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David Bronstein vs Wolfgang Uhlmann
Moscow (1971), Moscow URS, rd 10, Dec-07
Formation: King's Indian Attack (A07)  ·  1-0

ANALYSIS [x]

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Kibitzer's Corner
Feb-08-05  MidnightDuffer: Speaking of sacs, here is a game, where even Uhlmann in the French, King's Indian Attack by White gets into trouble rapidly;
Feb-08-05  aw1988: 14...a4??
Jul-22-05  notyetagm: See Rublevsky vs E Vorobiov, 2003 for the exact same winning combination.
Aug-06-05  rangarajachary: whats the ending?
Aug-06-05  hippatxu: <rangarajachary> after 15...fxe6 16.♕xe6+ and 17.♕xc6 white is 2 pawns up with a better position (pawn on e5 roolz).
Jan-22-07  sahmattr: 15... fxe6 16-Qxe6+ Kh8 17-Qxc6... it is a loss for black
Jan-22-07  Shams: boner move by Uhlmann...he must have been hitting the Lowenbrau a little hard the previous night.

how does white prosecute things after 14...Bd8 <?>

Nov-04-07
Premium Chessgames Member
  hesyrett: Actually, Bronstein's 14. ♕g4 looks questionable.  Uhlmann could have played 14...♘d4 Δ 15...♘xc2, or as suggested by <Shams>, 14...♗d8 leaving that threat in the air.  The White ♕ has left c2 unguarded and is in the way of the thematic ♘f1-h2-g4.
May-17-08  hamham: Can I ask something really stupid? Why doesn't black play 13. h6, for what reason? If my opponnent plays that, what should my response be and why? Thnx for any comments.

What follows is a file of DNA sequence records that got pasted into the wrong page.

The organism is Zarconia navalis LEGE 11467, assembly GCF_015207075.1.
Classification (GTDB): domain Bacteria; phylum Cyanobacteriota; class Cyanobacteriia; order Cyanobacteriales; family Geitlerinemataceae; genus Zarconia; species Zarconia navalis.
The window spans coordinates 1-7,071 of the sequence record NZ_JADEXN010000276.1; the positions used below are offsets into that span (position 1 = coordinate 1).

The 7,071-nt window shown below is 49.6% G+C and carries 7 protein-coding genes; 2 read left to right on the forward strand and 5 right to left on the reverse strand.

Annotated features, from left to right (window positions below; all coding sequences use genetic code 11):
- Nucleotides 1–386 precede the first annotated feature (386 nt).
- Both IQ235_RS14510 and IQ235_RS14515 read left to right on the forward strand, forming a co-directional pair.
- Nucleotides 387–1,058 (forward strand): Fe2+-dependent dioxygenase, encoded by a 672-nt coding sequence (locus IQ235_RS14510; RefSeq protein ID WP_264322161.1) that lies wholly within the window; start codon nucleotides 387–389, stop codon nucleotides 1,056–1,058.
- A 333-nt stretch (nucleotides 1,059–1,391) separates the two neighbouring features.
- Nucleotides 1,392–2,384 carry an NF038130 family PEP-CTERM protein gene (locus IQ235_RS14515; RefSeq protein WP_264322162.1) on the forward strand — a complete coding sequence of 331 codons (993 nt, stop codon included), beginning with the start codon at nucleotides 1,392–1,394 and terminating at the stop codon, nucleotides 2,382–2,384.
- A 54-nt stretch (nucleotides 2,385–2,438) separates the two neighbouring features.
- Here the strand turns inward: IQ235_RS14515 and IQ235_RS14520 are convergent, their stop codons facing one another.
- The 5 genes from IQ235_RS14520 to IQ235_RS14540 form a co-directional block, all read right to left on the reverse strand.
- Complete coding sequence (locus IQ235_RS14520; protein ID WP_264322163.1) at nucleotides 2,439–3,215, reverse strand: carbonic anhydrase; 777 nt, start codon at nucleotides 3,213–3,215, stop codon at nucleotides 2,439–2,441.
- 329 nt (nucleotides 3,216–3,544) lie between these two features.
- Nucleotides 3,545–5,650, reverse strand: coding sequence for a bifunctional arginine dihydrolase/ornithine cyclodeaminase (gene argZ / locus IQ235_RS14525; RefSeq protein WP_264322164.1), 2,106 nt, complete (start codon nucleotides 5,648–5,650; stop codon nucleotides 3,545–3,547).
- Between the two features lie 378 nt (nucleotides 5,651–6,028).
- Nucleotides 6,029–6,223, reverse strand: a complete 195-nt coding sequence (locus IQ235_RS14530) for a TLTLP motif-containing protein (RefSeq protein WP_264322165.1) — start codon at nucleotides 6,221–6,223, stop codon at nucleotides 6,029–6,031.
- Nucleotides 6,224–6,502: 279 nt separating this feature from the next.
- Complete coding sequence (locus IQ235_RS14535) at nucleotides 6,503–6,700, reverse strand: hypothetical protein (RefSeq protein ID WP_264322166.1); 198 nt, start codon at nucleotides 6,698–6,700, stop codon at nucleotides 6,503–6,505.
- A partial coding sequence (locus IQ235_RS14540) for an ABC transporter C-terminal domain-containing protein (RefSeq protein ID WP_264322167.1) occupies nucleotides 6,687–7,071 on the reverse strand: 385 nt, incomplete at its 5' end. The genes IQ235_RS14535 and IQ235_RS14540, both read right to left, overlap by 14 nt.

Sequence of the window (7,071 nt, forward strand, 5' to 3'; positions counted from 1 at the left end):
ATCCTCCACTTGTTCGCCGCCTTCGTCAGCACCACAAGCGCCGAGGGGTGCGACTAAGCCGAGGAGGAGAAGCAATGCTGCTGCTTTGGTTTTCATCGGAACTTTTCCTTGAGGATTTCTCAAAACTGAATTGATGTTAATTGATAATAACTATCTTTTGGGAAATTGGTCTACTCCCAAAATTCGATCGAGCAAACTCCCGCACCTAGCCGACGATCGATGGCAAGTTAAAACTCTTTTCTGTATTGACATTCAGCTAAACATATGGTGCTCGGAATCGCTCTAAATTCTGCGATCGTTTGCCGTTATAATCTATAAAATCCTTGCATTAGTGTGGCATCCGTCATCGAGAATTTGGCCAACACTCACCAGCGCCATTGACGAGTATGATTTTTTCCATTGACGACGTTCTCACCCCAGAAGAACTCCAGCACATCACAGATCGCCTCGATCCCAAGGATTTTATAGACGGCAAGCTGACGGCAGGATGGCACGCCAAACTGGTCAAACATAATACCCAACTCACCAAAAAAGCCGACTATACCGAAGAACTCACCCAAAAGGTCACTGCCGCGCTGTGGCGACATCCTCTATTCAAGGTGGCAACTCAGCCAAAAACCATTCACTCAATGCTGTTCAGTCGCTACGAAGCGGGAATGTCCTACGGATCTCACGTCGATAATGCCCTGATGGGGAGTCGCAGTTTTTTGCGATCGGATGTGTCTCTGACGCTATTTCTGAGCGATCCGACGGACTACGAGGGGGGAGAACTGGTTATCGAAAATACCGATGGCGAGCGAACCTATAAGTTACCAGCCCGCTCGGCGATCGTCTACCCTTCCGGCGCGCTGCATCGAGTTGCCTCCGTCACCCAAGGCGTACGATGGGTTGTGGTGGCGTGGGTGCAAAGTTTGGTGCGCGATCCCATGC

I played a KIA game today without knowing any theory. And looking at all the GM games, I played it all the right moves (only losing after making an unsound sac).

May-17-08  Ziggurat: <hamham> My guess would be that black did not play 13...h6 because he didn't want to weaken the pawn structure in front of his king. (The g6 square gets weakened, and the h6 pawn itself may become a target of attack.) I think white can respond by either 14. Nf3 or 14. Nh3. 14. Nxe6 does not seem to work here.
Jun-29-09
Premium Chessgames Member
  FSR: Yes, I think Uhlmann was afraid of 13...h6 14.Nh3, perhaps followed by Nh2, Qh5, Ng4 and Black will have to worry about a sac on h6.
Mar-28-11  Everett: <hesyrett: Actually, Bronstein's 14. g4 looks questionable.  Uhlmann could have played 14...d4 15...xc2, or as suggested by <Shams>, 14...d8 leaving that threat in the air.  The White has left c2 unguarded and is in the way of the thematic f1-h2-g4.>

At first glance, after 14..Nd4 15.Ne3 white is fine and still on the attack.

Jan-05-17  Swedish Logician: Half a year later at Amsterdam, Walter Browne, Browne vs Uhlmann, 1972, deviated from 14. Qg4 against Uhlmann. He must have suspected an improvement for Black. Larsen once wrote that it is very important to seek and find improvements for the losing side in a well-known game, and who better to dao so than the loser?
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